#2: Club Drive (Jaguar)|
Club Drive has all types of gameplay, but most of missions have you driving an RC car around a badly-rendered living room to collect glowing balls of string. What makes this unique from other string-collecting driving games is that the game doesn't care if you decide to drive directly through chair legs or walls. Not that the game cares if you hurry, but this can save you time. The only problem I found was that walls sometimes decided to behave like walls, and most of my games ended with my car driving through one side of the couch and somehow becoming trapped inside it for all eternity. I think they might have stole their programming code from Dolphin Adventures in Tuna Nets.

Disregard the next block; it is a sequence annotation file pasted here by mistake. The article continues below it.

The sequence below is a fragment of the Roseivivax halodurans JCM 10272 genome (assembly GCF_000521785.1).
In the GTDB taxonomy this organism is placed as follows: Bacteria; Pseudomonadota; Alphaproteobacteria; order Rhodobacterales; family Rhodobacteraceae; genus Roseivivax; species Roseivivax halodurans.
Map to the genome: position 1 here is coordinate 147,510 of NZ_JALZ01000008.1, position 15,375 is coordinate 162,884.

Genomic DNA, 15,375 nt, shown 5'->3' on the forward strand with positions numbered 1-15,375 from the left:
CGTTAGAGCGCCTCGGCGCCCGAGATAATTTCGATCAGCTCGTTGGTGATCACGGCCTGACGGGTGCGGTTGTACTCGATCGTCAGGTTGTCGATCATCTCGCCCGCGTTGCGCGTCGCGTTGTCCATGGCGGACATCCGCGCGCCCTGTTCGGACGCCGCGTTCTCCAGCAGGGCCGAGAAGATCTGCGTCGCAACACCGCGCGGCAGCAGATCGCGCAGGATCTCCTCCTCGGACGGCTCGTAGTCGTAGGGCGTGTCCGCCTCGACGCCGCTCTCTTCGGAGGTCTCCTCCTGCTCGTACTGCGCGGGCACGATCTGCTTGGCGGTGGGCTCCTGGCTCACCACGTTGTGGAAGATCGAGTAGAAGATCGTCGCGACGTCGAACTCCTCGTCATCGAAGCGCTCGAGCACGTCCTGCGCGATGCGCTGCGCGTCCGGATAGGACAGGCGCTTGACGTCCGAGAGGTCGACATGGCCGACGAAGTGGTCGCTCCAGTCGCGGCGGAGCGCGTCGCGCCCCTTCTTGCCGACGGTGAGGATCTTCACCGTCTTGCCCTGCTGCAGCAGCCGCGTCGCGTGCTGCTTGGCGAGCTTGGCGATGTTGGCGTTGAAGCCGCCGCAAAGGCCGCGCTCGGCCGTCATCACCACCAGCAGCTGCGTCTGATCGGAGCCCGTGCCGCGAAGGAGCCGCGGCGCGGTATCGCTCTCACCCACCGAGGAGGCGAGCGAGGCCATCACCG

Since no matter where you are it's a featureless landscape of flat color, there's no way to tell which you're supposed to go. All it takes is one crash or yank of the wheel to disorient you enough that you drive twenty minutes in the wrong direction.
You may not always be able to tell if you're going the right way, but you can always be sure that you don't care if you get there.
Video games are supposed to take liberties with physics to keep them fun. No gameplayer wants realistic physics where running down stairs makes his boobs jiggle and your pork-fed heart to palpitate. So I'm not saying the game would be any more fun if the cars acted like real cars, but it looks like the people who were in charge of Club Drive's physics haven't even heard of two things running into each other.